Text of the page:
The question of the role of grain boundaries on toughness has not yet been resolved.
On the one hand, grain boundaries act as obstacles for dislocation motion and can confine the plastic zone. Based on these considerations, a decrease of the grain size would lead to a decrease of toughness.
On the other hand, the intersection points of grain boundaries with the crack front are preferred dislocation nucleation sites. It is speculated that the toughness increases with decreasing distance of the spacing of dislocation nucleation sites along the crack front, λ, i.e. with decreasing grain size.
It can be expected that both mechanisms (i) blocking of gliding dislocations and (ii) acting as dislocation nucleation site is true for grain boundaries. The question is just on how to weight the single contributions.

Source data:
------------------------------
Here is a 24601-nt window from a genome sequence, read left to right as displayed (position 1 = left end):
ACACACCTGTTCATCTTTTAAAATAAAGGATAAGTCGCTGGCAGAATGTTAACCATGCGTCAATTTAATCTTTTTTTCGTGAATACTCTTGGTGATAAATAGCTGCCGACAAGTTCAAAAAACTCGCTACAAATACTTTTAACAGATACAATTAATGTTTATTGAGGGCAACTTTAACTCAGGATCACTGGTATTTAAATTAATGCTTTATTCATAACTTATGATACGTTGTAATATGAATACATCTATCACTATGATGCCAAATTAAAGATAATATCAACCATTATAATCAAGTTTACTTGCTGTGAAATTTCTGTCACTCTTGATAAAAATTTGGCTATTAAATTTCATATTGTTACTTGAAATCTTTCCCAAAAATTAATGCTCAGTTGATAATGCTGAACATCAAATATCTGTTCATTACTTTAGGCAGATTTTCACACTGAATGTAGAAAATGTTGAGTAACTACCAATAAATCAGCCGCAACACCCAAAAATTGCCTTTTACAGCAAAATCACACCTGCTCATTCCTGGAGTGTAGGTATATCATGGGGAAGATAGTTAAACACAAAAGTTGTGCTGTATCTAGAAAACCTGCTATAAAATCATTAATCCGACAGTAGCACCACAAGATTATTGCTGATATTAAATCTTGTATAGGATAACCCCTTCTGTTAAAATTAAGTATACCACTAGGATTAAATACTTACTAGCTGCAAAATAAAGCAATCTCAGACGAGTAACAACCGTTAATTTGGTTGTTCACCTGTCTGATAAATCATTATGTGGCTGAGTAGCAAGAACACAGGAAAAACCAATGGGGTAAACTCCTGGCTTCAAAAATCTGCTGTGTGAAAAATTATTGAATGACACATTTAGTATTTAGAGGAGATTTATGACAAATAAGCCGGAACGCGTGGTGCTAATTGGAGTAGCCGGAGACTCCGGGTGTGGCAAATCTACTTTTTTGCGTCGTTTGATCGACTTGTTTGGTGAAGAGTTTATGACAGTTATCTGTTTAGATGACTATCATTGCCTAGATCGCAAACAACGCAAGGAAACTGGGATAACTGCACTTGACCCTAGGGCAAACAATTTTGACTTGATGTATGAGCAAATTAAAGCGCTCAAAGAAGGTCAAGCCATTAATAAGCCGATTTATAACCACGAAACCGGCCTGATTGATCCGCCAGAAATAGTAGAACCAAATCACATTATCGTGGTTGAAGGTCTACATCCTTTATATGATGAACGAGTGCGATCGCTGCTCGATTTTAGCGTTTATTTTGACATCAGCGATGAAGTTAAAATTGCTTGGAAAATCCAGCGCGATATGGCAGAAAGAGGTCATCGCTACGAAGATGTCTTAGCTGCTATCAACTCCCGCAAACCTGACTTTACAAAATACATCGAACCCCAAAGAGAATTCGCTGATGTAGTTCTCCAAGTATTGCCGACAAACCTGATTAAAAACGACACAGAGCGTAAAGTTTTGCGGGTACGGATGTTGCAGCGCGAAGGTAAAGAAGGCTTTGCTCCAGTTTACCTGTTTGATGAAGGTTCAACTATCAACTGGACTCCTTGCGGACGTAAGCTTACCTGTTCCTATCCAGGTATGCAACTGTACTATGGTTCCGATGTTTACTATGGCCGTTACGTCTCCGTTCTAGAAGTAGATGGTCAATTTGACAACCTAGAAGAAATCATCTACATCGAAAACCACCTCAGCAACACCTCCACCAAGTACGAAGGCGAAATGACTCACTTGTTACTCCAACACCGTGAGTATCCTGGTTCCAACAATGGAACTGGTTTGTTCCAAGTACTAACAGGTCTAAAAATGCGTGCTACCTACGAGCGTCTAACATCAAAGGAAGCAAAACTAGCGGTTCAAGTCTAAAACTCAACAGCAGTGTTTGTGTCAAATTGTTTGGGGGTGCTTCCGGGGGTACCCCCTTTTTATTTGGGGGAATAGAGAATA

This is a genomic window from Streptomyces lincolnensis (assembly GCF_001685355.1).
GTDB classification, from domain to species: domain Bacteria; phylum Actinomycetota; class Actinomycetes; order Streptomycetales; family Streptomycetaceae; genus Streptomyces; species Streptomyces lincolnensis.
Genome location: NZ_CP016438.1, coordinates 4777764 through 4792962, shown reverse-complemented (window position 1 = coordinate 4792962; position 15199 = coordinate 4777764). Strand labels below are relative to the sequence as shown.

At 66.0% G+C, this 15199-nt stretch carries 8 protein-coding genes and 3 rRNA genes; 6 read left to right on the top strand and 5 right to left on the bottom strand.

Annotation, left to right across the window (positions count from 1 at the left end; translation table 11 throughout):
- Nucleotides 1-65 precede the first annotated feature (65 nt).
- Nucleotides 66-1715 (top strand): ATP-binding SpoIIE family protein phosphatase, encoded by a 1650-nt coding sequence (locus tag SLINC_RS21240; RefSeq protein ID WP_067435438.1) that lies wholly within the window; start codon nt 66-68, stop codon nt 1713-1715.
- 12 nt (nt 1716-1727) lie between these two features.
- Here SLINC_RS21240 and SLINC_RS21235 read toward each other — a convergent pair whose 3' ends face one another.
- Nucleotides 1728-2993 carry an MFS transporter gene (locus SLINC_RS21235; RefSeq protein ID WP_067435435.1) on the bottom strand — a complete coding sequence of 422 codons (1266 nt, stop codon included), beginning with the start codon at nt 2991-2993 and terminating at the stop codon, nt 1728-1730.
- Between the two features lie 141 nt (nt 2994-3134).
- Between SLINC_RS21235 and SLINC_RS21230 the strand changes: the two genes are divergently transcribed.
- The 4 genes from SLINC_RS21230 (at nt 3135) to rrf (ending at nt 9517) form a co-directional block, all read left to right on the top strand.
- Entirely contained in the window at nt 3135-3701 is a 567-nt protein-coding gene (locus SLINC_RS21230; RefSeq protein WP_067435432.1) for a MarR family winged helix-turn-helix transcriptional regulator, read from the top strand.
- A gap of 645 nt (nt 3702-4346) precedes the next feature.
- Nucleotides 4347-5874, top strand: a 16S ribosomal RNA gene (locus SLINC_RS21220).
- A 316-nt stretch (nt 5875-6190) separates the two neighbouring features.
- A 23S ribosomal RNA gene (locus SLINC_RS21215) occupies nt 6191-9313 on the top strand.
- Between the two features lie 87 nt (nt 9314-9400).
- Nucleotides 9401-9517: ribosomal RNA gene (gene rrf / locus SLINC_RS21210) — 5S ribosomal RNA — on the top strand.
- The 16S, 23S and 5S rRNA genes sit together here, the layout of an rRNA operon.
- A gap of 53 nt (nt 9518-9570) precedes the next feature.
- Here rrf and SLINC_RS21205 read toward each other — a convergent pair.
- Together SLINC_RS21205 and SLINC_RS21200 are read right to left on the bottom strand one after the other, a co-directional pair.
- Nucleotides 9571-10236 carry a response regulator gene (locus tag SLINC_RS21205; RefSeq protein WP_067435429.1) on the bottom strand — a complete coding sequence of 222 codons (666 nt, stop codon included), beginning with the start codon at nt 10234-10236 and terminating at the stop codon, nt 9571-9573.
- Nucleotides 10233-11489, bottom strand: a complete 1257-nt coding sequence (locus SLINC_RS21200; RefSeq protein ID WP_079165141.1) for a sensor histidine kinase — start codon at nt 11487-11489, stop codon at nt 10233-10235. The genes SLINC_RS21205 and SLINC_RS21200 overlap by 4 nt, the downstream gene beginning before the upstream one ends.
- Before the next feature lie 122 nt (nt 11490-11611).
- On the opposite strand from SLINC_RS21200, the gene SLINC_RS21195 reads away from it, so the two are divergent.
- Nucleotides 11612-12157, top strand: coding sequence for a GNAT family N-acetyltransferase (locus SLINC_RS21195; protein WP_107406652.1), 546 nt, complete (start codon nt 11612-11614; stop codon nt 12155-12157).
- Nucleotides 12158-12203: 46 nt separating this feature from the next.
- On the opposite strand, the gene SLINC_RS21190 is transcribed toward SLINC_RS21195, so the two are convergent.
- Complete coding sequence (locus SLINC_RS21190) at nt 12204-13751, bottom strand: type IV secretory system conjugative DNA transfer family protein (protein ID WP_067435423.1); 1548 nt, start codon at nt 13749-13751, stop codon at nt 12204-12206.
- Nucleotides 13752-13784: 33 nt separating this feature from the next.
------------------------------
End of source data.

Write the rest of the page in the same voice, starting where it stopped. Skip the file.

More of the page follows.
In this presentation we show the results of a comparison of data obtained from modelling crack tip plasticity by means of crack dislocation dynamics with data derived from experiments.
In a first step, the impact of the parameters (i) dislocations source spacing and (ii) mean free path for dislocations glide (pile up) on toughness was assessed in isolation. In a second step, both contributions of grain boundaries viz. (i) dislocation nucleation sites and (ii) obstacles for gliding dislocations were considered in parallel and weighted by the force of the obstacle.
Our results provide a clear picture: a decrease in grain size increases strength and increases toughness.